(Beyond Pesticides, January 7, 2010) Family farm groups across the Midwest are calling on the U.S. Environmental Protection Agency (EPA) to prioritize independent science as the agency begins reviewing the health and environmental threats posed by the herbicide atrazine. In a letter sent to EPA Administrator Lisa Jackson on January 5, 2010, over a dozen groups maintain that only a completely transparent process that rejects biased research produced by the pesticide’s primary manufacturer, Syngenta, will result in a review that serves the interests of farmers, the general public and the environment.
“As farmers on the front line of chemical exposure, we need EPA to make science-based decisions in the interest of our health, our family’s health and the health of our community,” said Paul Sobocinski, a southwest Minnesota crop and livestock farmer and Land Stewardship Project member. “Unfortunately, EPA has a track record of allowing agrichemical companies like Syngenta to hijack the process with bad science.”
The letter to Ms. Jackson was accompanied by a new report, The Syngenta Corporation & Atrazine: The Cost to the Land, People & Democracy, jointly produced by the Minnesota-based Land Stewardship Project (LSP) and Pesticide Action Network North America (PANNA). The report provides farmers with information about the health risks of atrazine, and documents Syngenta’s attempts to suppress science that shows it to be harmful. It also features real-world examples of farmers who are raising corn without the herbicide.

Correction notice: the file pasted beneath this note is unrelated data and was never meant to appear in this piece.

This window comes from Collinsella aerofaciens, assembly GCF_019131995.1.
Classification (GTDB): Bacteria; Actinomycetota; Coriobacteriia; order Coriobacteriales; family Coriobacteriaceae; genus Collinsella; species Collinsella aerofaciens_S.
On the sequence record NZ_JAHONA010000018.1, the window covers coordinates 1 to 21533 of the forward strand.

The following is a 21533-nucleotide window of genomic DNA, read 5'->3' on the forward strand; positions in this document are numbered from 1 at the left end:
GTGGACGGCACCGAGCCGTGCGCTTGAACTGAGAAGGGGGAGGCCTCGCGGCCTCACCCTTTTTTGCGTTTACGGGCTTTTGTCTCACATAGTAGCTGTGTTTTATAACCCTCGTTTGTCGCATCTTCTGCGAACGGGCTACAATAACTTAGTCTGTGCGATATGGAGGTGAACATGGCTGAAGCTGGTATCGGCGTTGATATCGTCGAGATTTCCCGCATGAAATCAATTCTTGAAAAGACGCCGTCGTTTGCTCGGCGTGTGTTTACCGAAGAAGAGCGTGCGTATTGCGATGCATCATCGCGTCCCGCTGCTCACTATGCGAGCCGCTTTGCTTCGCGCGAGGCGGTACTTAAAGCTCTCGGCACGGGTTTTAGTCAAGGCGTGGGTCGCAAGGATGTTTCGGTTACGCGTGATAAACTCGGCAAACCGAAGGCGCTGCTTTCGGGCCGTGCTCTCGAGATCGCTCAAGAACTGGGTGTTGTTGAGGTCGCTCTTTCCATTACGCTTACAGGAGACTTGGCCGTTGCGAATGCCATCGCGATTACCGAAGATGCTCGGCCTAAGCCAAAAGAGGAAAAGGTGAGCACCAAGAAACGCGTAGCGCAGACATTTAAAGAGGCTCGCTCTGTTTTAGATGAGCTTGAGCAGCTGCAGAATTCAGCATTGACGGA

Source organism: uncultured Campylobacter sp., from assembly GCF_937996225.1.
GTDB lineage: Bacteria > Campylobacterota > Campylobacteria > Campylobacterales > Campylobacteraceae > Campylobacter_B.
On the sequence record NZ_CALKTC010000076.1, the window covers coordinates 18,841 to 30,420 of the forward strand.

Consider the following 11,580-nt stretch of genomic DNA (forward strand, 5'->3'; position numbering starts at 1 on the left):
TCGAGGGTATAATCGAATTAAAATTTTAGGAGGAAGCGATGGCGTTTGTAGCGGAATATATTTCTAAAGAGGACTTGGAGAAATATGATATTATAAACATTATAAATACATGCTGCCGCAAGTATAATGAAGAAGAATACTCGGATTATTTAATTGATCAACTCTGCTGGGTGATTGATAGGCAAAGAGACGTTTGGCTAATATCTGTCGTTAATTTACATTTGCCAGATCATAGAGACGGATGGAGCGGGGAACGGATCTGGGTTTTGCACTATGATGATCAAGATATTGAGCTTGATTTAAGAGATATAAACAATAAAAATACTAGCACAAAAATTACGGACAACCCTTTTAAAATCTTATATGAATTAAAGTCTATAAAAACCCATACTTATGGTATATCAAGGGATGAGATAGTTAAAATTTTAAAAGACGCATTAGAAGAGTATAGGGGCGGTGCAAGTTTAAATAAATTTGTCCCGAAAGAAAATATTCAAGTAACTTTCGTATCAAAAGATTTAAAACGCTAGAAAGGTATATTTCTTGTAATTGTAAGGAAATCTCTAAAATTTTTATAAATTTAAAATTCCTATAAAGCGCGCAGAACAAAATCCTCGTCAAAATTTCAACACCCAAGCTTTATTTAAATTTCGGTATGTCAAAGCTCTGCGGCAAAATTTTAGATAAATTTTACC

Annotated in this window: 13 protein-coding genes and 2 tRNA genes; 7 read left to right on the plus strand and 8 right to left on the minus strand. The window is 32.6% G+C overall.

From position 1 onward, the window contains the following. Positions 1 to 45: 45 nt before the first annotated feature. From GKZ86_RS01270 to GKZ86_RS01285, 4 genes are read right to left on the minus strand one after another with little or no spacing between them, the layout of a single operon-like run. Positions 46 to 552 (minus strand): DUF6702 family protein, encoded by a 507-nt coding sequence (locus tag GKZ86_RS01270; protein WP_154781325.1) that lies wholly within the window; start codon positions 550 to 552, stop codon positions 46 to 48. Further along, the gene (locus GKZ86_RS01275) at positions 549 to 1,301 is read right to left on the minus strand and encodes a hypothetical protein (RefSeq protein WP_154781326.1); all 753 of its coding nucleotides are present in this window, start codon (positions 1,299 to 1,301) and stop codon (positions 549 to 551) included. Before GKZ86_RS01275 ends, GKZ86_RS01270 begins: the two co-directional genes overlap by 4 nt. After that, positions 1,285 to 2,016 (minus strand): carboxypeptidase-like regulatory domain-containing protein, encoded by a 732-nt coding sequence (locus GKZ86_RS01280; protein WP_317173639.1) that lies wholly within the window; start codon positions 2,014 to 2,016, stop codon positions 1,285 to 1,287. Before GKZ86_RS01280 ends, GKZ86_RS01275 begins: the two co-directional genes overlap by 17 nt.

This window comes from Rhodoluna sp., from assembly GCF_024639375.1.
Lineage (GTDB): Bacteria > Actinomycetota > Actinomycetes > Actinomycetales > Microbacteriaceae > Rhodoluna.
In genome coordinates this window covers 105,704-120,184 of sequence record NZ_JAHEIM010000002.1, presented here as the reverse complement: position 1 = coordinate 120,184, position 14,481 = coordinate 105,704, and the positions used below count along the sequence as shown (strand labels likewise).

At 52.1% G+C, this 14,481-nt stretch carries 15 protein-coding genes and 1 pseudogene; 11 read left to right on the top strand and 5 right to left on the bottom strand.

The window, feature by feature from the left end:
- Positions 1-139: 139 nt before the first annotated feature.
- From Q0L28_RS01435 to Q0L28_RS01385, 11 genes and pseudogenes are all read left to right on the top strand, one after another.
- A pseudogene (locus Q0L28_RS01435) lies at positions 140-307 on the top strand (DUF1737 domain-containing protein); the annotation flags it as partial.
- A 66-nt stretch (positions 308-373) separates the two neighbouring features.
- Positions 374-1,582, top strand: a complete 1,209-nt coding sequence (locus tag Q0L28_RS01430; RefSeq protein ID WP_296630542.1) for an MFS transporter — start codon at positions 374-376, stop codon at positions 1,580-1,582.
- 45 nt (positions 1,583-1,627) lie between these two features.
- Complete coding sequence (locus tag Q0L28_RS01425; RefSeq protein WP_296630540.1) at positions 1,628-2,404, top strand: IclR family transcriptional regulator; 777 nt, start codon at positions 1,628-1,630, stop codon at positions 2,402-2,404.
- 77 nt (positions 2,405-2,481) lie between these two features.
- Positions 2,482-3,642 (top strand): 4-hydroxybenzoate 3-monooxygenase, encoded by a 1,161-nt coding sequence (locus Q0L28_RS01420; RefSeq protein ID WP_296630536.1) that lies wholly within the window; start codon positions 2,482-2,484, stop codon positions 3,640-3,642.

Since it first went on the U.S. market over 50 years ago, atrazine has become one of the most widely used corn herbicides in the country. An estimated 76.4 million pounds of atrazine are used in the U.S. each year, with 86 percent used on corn.
Over the years, atrazine has also become one of the most common pesticide contaminants in U.S. surface and groundwater. A monitoring program coordinated by the U.S. EPA in 10 states between 2003 and 2005 found that 94 of 136 public water systems tested had atrazine concentrations above levels that the U.S. government considers “safe.” Between 1998 and 2003, an estimated seven million people were exposed to atrazine in their treated drinking water at levels above state or federal health-based limits. The U.S. Geological Survey found atrazine present in streams in agricultural areas approximately 80 percent of the time, and in groundwater in agricultural areas around 40 percent of the time. In states like Minnesota, Syngenta’s atrazine is pervasive ”” from groundwater in agricultural communities to the pristine lakes of the Boundary Waters Canoe Area Wilderness.
Scientists report that atrazine is an endocrine disruptor, meaning it can interact with the hormone system and have negative health impacts at extremely low levels of exposure. Most farmers and other rural residents in the Midwest get their drinking water directly from private wells that tap into groundwater, making them particularly vulnerable to atrazine contamination.